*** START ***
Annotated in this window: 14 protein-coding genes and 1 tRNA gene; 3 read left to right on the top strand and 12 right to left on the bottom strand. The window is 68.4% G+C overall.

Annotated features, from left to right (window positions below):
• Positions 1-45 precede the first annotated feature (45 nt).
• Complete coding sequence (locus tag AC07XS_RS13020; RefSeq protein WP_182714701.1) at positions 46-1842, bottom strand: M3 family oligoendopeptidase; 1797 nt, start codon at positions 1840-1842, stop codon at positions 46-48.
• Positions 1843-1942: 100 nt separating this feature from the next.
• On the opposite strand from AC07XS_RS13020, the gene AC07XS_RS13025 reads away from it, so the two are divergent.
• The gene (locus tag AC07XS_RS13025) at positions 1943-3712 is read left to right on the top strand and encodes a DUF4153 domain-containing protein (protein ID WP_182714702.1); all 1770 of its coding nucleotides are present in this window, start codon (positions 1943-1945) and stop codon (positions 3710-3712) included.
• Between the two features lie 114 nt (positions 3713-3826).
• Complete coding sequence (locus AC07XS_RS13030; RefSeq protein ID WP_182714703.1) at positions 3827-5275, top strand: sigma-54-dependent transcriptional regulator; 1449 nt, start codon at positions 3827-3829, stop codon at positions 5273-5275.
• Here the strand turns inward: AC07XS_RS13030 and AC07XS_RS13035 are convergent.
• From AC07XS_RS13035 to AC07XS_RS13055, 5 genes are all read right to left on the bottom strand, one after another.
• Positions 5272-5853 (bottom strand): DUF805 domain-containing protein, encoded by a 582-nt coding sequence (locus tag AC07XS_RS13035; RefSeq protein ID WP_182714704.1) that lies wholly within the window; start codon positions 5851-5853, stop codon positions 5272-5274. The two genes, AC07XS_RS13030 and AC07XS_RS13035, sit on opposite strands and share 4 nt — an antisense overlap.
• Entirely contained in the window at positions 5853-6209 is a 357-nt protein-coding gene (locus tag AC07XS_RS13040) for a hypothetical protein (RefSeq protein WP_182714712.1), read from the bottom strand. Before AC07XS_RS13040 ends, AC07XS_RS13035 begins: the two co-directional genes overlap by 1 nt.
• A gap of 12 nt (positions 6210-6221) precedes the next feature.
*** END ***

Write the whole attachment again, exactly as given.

Annotated in this window: 14 protein-coding genes and 1 tRNA gene; 3 read left to right on the top strand and 12 right to left on the bottom strand. The window is 68.4% G+C overall.

Annotated features, from left to right (window positions below):
• Positions 1-45 precede the first annotated feature (45 nt).
• Complete coding sequence (locus tag AC07XS_RS13020; RefSeq protein WP_182714701.1) at positions 46-1842, bottom strand: M3 family oligoendopeptidase; 1797 nt, start codon at positions 1840-1842, stop codon at positions 46-48.
• Positions 1843-1942: 100 nt separating this feature from the next.
• On the opposite strand from AC07XS_RS13020, the gene AC07XS_RS13025 reads away from it, so the two are divergent.
• The gene (locus tag AC07XS_RS13025) at positions 1943-3712 is read left to right on the top strand and encodes a DUF4153 domain-containing protein (protein ID WP_182714702.1); all 1770 of its coding nucleotides are present in this window, start codon (positions 1943-1945) and stop codon (positions 3710-3712) included.
• Between the two features lie 114 nt (positions 3713-3826).
• Complete coding sequence (locus AC07XS_RS13030; RefSeq protein ID WP_182714703.1) at positions 3827-5275, top strand: sigma-54-dependent transcriptional regulator; 1449 nt, start codon at positions 3827-3829, stop codon at positions 5273-5275.
• Here the strand turns inward: AC07XS_RS13030 and AC07XS_RS13035 are convergent.
• From AC07XS_RS13035 to AC07XS_RS13055, 5 genes are all read right to left on the bottom strand, one after another.
• Positions 5272-5853 (bottom strand): DUF805 domain-containing protein, encoded by a 582-nt coding sequence (locus tag AC07XS_RS13035; RefSeq protein ID WP_182714704.1) that lies wholly within the window; start codon positions 5851-5853, stop codon positions 5272-5274. The two genes, AC07XS_RS13030 and AC07XS_RS13035, sit on opposite strands and share 4 nt — an antisense overlap.
• Entirely contained in the window at positions 5853-6209 is a 357-nt protein-coding gene (locus tag AC07XS_RS13040) for a hypothetical protein (RefSeq protein WP_182714712.1), read from the bottom strand. Before AC07XS_RS13040 ends, AC07XS_RS13035 begins: the two co-directional genes overlap by 1 nt.
• A gap of 12 nt (positions 6210-6221) precedes the next feature.